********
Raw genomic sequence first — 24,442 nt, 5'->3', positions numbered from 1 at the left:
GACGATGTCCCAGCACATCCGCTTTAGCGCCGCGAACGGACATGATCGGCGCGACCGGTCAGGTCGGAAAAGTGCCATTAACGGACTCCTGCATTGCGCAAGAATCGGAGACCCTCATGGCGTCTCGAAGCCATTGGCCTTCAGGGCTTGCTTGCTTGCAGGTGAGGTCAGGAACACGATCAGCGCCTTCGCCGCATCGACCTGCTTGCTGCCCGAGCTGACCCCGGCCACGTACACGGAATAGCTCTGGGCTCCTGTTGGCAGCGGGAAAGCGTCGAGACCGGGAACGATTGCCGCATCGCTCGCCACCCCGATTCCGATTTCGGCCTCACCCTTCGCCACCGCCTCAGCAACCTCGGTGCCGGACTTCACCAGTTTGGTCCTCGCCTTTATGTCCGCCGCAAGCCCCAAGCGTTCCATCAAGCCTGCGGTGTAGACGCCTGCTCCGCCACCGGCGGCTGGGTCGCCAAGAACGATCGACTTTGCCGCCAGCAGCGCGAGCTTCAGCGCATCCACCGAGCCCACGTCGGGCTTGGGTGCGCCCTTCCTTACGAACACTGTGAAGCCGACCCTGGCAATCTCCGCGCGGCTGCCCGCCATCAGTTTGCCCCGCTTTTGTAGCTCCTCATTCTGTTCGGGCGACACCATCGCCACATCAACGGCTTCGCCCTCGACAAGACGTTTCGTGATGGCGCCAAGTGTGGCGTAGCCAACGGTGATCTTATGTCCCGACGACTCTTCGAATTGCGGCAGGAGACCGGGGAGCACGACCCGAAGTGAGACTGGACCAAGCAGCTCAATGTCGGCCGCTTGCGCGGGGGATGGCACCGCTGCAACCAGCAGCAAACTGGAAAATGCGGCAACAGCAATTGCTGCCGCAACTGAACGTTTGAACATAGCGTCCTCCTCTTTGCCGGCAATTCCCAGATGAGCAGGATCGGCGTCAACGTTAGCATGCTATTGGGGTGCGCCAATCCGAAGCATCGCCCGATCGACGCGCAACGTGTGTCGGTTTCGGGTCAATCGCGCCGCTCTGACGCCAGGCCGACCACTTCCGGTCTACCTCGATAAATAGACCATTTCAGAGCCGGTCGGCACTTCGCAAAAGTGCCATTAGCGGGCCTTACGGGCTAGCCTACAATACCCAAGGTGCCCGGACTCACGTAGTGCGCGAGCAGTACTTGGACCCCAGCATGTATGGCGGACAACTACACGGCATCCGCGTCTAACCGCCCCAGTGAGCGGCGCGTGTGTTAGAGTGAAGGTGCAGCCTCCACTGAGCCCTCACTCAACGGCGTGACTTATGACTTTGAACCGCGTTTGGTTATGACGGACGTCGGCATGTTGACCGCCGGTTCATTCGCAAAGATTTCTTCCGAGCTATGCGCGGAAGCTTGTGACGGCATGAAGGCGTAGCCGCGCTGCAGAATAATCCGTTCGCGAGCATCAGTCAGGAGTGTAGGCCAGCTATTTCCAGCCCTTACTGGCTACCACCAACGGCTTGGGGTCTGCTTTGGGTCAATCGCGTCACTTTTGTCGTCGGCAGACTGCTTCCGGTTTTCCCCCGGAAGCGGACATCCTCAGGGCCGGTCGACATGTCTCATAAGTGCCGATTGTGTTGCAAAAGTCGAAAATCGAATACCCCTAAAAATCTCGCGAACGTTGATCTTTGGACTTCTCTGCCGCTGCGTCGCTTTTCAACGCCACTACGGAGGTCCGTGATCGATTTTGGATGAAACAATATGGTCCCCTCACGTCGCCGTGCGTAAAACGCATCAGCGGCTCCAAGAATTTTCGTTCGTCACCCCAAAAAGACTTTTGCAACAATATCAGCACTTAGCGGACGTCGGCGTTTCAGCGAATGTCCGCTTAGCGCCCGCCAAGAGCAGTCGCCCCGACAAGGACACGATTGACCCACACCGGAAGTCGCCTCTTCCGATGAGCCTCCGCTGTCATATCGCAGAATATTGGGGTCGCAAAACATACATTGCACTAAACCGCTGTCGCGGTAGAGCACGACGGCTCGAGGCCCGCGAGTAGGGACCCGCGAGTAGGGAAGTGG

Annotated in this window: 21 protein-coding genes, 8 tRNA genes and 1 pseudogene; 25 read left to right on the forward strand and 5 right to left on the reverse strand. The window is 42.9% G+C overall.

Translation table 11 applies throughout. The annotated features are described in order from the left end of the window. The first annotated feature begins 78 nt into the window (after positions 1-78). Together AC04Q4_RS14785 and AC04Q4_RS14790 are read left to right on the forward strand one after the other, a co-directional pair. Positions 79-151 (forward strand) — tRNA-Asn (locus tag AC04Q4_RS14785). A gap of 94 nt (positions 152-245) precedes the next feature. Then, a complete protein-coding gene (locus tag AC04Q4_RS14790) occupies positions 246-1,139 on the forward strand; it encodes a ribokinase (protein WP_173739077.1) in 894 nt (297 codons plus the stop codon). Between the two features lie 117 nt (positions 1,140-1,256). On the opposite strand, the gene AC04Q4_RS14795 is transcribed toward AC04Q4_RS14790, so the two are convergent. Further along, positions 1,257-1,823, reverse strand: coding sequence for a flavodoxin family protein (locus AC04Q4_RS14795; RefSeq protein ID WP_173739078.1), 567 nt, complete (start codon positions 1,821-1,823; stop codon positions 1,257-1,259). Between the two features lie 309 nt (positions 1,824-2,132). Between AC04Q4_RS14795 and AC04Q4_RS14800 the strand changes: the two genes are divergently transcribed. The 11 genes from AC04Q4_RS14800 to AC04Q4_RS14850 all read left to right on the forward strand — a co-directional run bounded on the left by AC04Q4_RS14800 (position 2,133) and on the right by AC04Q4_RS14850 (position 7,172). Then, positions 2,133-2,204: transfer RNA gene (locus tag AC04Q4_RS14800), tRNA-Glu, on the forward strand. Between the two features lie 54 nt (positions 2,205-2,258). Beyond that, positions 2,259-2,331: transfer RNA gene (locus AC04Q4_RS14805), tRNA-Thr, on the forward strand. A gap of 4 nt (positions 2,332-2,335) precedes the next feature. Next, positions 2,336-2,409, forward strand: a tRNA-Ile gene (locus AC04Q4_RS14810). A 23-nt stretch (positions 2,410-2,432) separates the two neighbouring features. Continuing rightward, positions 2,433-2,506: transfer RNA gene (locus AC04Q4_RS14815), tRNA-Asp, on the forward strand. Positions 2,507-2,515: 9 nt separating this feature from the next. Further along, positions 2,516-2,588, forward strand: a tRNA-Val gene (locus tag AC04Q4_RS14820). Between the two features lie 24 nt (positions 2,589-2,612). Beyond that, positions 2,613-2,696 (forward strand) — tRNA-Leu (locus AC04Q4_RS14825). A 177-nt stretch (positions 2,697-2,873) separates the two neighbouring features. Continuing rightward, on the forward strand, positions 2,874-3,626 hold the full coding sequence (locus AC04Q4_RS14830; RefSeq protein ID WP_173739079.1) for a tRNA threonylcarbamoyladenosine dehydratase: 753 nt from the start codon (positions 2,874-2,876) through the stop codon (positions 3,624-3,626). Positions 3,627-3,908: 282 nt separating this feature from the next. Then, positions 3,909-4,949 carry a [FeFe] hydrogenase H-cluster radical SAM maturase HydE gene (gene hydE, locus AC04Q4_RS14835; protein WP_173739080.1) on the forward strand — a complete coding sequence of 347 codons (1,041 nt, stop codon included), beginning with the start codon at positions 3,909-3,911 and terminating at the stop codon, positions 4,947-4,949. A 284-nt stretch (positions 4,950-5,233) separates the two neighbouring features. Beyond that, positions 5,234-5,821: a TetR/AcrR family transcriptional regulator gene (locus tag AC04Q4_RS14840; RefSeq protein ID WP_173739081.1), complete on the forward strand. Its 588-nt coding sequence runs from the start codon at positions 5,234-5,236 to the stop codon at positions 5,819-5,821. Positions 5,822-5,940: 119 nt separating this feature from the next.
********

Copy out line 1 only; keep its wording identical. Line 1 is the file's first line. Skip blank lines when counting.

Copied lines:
Raw genomic sequence first — 24,442 nt, 5'->3', positions numbered from 1 at the left: